AT&T’s Anne Chow: Defying Stereotypes to Lead at Sales

May 21, 2014 7:41 pm

By Barbara Frankel

Anne Chow, AT&TFocused discipline and a “grand passion for people” have led AT&T’s Anne Chow to great success—and to “pay it forward” for a new generation of Asian women.

Anne’s story emphasizes the importance of rigor as well as the need to be true to one’s own calling. Her parents emigrated from Taiwan “to live the American dream.” That meant very structured activities for Anne, especially in music.

She started playing the piano at age 4 and showed great aptitude, culminating in an acceptance to the prestigious Julliard School of Music when she was 10. “In my peak, I was practicing six hours a day. My parents drove me—and I drove myself,” she recalls.

When she entered high school, her pragmatic side won out and she realized she didn’t want a music career. “People in college who studied music were practicing 12 hours a day,” she says. “My assessment was I was good but not great—and people who were great still might not make it.”

Still, she knew she owed it to her parents to succeed. “They lived their lives for their children. To not make them proud wasn’t even an option,” she says.

From Technology to Sales

Her father had a Ph.D. in electrical engineering and worked at Bell Labs (a former division of AT&T). Anne had summer jobs and internships in the industry and knew she had an affinity for science and very technical work. She enrolled at Cornell University to study electrical engineering.

But she realized that she needed work that involved more interaction with people and continued on to get her M.B.A. in marketing and operations. “Still, every job I’ve done has a relationship to technology,” she notes.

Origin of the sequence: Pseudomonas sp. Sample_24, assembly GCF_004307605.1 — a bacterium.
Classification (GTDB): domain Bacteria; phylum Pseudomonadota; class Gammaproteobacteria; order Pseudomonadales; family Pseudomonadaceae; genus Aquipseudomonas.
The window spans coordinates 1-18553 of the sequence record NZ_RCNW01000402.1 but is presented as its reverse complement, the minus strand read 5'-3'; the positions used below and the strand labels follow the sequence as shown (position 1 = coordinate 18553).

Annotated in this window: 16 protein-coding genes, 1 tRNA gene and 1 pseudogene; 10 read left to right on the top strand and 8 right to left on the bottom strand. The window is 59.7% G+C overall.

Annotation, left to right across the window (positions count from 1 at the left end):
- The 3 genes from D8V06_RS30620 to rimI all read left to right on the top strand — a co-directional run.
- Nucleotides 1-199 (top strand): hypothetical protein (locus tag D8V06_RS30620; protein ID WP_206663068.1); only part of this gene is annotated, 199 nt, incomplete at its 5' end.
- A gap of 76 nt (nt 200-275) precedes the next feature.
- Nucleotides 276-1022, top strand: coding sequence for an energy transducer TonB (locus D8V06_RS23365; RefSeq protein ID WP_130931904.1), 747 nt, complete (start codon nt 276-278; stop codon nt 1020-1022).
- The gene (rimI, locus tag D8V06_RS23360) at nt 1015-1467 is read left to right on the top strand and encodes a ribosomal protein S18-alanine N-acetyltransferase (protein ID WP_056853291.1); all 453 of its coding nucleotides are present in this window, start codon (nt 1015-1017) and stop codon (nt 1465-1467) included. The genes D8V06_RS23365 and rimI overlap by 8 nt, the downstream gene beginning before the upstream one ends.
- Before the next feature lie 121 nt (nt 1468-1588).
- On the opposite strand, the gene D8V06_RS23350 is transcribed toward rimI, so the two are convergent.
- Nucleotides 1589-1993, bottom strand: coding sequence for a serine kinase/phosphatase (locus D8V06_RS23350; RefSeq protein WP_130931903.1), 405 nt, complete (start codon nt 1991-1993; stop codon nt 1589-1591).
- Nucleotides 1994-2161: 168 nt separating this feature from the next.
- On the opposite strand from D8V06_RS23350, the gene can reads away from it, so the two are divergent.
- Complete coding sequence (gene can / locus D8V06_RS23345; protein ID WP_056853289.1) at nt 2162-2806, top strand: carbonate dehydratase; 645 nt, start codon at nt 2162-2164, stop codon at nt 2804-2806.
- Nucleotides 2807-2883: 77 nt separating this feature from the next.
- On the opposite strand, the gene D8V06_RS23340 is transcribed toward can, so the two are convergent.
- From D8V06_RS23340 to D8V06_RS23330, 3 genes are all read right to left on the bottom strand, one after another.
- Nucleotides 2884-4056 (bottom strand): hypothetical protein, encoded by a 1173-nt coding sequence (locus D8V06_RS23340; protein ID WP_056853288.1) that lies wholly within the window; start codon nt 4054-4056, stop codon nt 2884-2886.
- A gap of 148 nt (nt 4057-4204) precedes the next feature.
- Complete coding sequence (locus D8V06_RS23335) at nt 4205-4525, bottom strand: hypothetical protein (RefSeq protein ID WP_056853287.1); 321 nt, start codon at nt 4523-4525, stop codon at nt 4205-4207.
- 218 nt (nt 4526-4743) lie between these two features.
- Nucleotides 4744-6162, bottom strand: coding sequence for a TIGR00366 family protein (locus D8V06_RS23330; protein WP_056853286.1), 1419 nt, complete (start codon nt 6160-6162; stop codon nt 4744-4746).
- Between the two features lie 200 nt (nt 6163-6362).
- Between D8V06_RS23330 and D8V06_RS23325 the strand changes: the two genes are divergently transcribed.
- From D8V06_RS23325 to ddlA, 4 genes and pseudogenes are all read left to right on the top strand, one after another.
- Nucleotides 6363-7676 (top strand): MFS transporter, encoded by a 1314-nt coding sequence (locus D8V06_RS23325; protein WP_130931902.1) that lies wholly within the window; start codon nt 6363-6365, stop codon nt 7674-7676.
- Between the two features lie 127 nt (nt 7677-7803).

She didn’t start out in sales primarily because she thought she wouldn’t be good at it.

“In the Asian culture, you are hard-pressed to find parents who say their dream is to have a child be a salesperson,” she says.

But her mentors at AT&T recognized her abilities and the need for sales experience if she wanted to be a senior executive. “I tried for five years to get in and was denied because I hadn’t been in sales before but I was persistent,” she says. “After my first job in sales, I fell in love with it.”

As an Asian woman with skills in technology, marketing, sales and operations, she’s been in high demand. “I have had plenty of opportunity to leave AT&T but I have chosen to stay. It’s always challenging. As I’ve gotten older, my purpose has become more altruistic. You can never pay back all the people who’ve helped you, but you can pay it forward. My purpose at this point in my life is to leave this place better than it was before I came,” she says.

What Women Need to Succeed

To that end, she has worked diligently to get more women into Science, Technology, Education and Mathematics (STEM) jobs and to help Asian women move up in corporate America.

“The shortage of women in STEM is not isolated to AT&T,” says Anne, who is the mother of two daughters. “When I went to college in the ’80s, the percentage of women in science and technology was greater than it is today. It’s stereotypes and peer pressure. In Western society, it’s still not viewed as chic and cool for girls to be good at science and math,” she says.

She’s involved with several programs at AT&T and externally to help young women understand the benefits of technical jobs as well as the link to successful sales. She also works with AT&T’s employee resource groups to reach out to young women in different ethnic communities.

As for Asian women in corporate America, Anne says, “There really is a bamboo ceiling. I get this frequently—‘Wow, you have great public-speaking skills.’ I don’t think I would get that comment if I were any other demographic.”

Anne, who aspires to write a book about her experiences and leadership, notes the value of trying different things in your career, especially for ethnic women. “Even if you try something and are told you are not good it, there is immense value in the experience,” she says. “It helps you find your true passion and purpose.”

Current PositionSenior Vice President, Premier Client Group, AT&T Global Services, AT&T (No. 10 in the DiversityInc Top 50)

Previous Positions

• Senior Vice President, Business Marketing, AT&T

• Vice President, Strategy and Planning, AT&T


• Bachelor’s Degree in Electrical Engineering, Cornell University

• Master’s Degree in Electrical Engineering, Cornell University

• M.B.A., The Johnson School, Cornell University


• Board of Governors, Joint Center for Political and Economic Studies

• Board of Directors, New Jersey Chamber of Commerce

• Second Vice Chair, Board of Directors, Asian American Justice Center

• Founding Member and Vice Chair, Board of Directors, Asian & Pacific Islander American Scholarship Fund